By George Perkovich, Senior Associate

War clouds appear to be dissipating over South Asia. But as Indian Prime Minister Atal Bihari Vajpayee said during a recent visit to Kashmir: "Lightning can strike even when the sky is clear." Pakistani President Gen. Pervez Musharraf can do much to determine events, as the lightning forecast is crucially dependent on whether he implements pledges to crackdown on militants in Kashmir.

The South Asian crisis has many causes. The most recent are a series of terrorist attacks by ostensibly pro-Kashmir militants against Indian institutions and civilians. On Oct. 1 last year, militants attacked the Kashmir legislative assembly in Srinigar, followed on Dec. 13 by a bloody assault on the Indian parliament in New Delhi. On May 15, three reported Pakistanis killed 34 people, mostly women and children related to army personnel in Jammu, in southern Kashmir. Upward of 700,000 Indian military personnel stand ready to retaliate and "teach Pakistan a lesson" for sponsoring terrorism as soon as the order is given

Pakistan counters that the violence arises unavoidably and indigenously from frustration and outrage over India's occupation of the Kashmir valley. Gen. Musharraf disclaims Pakistani involvement in the latest incidents, and insists that the end to violence will come only when India engages Pakistan in a forthcoming dialogue to "resolve" the conflicting interests and perspectives of India, Pakistan and the Kashmiri people.

Gen. Musharraf may be right that the latest terrorist attacks are aimed at him as well as India. However, his government's failure to roll up groups that infiltrate across the Kashmir divide exposes either duplicity or weakness on the part of the Pakistani president. India's failure to offer decent governance and constructive engagement with Kashmiri dissidents created the current mess and makes New Delhi's self-righteousness difficult to swallow. Still, this does not excuse Pakistan's support of terrorist groups and tactics.

Washington is implicated in this fray because its understandable obsession with hunting down al Qaeda operatives in Pakistan has left it reluctant to exert severe pressure on Pakistan to combat terrorism in Kashmir. Gen. Musharraf and others believe that their cooperation in the hunt for the remnants of al Qaeda will protect Pakistan from suspension of newfound American aid. Indian officials seethe over the United States' apparent willingness to trade battlefield success against al Qaeda for India's security from Pakistan-backed terrorism. Seeing an American double standard, all parties in New Delhi want to rebuff U.S. pleas for Indian restraint.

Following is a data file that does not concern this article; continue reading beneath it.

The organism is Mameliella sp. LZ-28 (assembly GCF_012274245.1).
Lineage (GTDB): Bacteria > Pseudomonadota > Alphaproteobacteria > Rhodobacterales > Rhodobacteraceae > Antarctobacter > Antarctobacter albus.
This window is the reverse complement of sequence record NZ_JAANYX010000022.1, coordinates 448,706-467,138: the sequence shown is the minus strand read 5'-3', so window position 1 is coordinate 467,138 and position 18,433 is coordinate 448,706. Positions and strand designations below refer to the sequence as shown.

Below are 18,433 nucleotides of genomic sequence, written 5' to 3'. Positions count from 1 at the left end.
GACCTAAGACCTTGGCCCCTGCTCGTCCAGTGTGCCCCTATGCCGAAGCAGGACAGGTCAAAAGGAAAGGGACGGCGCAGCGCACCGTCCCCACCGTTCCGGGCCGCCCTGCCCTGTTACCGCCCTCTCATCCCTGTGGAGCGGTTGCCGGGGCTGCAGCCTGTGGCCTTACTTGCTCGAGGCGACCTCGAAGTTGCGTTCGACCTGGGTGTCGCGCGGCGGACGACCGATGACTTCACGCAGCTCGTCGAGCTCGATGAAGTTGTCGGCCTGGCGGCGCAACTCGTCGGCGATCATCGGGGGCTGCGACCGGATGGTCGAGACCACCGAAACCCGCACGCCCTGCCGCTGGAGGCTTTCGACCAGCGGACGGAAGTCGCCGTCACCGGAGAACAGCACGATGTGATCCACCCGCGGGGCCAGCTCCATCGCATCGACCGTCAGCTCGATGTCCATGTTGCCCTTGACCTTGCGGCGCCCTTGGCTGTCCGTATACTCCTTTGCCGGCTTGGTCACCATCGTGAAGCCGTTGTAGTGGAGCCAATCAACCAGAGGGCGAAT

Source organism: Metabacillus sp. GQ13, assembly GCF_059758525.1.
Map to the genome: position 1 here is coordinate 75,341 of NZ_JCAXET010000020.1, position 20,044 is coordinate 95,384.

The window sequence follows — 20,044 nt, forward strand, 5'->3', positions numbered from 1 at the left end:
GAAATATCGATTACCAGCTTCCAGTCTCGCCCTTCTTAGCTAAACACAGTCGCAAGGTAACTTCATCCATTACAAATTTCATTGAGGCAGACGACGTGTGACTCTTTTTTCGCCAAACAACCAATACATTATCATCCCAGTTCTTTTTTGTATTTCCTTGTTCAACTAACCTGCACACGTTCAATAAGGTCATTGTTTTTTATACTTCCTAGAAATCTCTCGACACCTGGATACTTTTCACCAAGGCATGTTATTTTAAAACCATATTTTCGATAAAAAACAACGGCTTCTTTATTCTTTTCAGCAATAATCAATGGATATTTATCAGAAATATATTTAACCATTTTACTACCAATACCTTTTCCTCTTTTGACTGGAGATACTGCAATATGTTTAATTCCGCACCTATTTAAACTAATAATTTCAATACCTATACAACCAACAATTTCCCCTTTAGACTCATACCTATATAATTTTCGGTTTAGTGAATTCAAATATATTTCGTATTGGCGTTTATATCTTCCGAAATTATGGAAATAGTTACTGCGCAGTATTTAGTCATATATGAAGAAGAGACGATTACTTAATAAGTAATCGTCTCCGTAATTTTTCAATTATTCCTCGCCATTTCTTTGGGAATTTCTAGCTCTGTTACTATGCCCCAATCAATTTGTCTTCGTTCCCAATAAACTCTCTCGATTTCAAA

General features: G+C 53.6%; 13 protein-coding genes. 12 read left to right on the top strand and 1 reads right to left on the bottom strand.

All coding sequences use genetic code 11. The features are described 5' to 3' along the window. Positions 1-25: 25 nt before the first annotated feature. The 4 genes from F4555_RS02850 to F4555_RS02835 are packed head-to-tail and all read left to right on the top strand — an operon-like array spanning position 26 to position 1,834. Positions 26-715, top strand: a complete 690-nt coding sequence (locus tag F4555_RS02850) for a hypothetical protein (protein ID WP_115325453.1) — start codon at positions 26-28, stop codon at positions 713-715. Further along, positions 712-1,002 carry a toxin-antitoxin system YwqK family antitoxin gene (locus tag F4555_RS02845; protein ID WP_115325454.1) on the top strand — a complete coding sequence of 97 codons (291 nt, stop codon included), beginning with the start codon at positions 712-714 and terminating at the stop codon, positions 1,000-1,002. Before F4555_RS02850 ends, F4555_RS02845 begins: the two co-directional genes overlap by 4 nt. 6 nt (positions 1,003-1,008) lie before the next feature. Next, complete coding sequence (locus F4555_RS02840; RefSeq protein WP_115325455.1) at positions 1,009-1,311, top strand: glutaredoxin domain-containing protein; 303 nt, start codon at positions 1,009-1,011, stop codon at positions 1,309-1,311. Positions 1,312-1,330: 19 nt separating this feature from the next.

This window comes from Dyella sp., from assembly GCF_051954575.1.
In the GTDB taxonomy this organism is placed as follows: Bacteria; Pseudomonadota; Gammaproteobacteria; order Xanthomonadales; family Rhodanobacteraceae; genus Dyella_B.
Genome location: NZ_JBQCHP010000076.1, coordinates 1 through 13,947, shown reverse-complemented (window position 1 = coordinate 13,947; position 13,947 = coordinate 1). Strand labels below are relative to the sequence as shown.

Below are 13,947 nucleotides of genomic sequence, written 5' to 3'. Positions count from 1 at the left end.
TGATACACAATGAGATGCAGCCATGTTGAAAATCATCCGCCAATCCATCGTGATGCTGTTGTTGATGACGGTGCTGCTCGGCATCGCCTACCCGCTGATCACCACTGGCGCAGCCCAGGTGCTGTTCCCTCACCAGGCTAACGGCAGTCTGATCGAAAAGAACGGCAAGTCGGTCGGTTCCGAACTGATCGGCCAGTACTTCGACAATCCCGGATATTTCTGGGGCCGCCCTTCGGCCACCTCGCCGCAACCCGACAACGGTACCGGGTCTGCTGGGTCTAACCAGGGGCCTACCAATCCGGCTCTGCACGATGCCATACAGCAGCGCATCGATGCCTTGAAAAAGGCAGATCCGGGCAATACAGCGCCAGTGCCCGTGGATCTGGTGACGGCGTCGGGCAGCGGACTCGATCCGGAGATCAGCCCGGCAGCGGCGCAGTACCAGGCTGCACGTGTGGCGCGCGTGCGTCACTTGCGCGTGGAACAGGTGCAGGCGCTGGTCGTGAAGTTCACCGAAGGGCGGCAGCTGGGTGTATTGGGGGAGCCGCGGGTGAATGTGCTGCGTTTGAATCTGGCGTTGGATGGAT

Every U.S. government war game involving India and Pakistan has resulted in escalation to nuclear exchanges. Indians and Pakistanis dismiss these outcomes as American folly, but neither side offers any reason to think that it would accept defeat rather than risk escalating the conflict. The world's first nuclear war could not only cause horrendous death and destruction but also jeopardize an international security order created largely by the U.S.

Pakistan would opt out of the war against al Qaeda. Since even a short-term Pakistani victory would merely be a prelude for Indian revenge, Pakistan's attention and resources would focus on India. And a war that resulted in a Pakistani defeat of any sort would render Pakistan physically or politically incapable of assisting the U.S. against al Qaeda.

American relations with India would plunge. U.S. President George W. Bush has stated that he seeks to "transform" the U.S.-Indian relationship because India is a rising global power, a leading democracy, a growing market and home to nearly two million high-achieving Indian-Americans. If India were to suffer in a war with Pakistan, Indians would blame the U.S. for "allowing" Pakistan to create the conditions for war.

As unthinkable as it seems, Washington must reprioritize its "battles" in the war on terrorism. Failure to combat terrorism in Kashmir can lead to nuclear war, the collapse of Pakistan and the rupture of U.S.-Indian relations. These threats pose deeper and more lasting danger to the U.S. than the possible loss of Pakistani help in hunting al Qaeda remnants.

Moreover, serious pressure on Pakistan to combat terrorism in Kashmir need not enervate the campaign against al Qaeda. Gen. Musharraf said in his famous Jan. 12 speech that "no organization will be allowed to indulge in terrorism in the name of Kashmir . . . Strict action will be taken against any Pakistani individual, group or organization found involved in terrorism within or outside the country." Pakistan's commitments to law and order and international standards will require internal reforms that the majority of Pakistanis support. The U.S. must exert sustained pressure on Gen. Musharraf to live up to his own promises.

The stakes are so high that the uppermost levels of the U.S. government need to clarify that the war on terrorism in Kashmir is its top priority in relations with Pakistan. Washington must decide that if Pakistan does not act decisively and enduringly, the U.S. will declare Pakistan a state-sponsor of terrorism and suspend budgetary assistance -- even if Pakistan counters with threats to suspend cooperation in the hunt for remnants of al Qaeda. At the same time, the U.S. must persuade New Delhi to offer Pakistan a definite date and an agenda for high-level dialogue that will include Kashmir. The actual "summit" would be contingent upon observable and effective Pakistani exertions to stem insurgent violence in Kashmir.

Indian military preparations and U.S. diplomacy have captured Pakistan's attention and stalled the looming storm. Yet Pakistan has made hopeful promises in the past, only to renege once the pressure lessened. Sustained attention and pressure must be exerted to convince Pakistan to keep its commitments and create the conditions for diplomacy with India.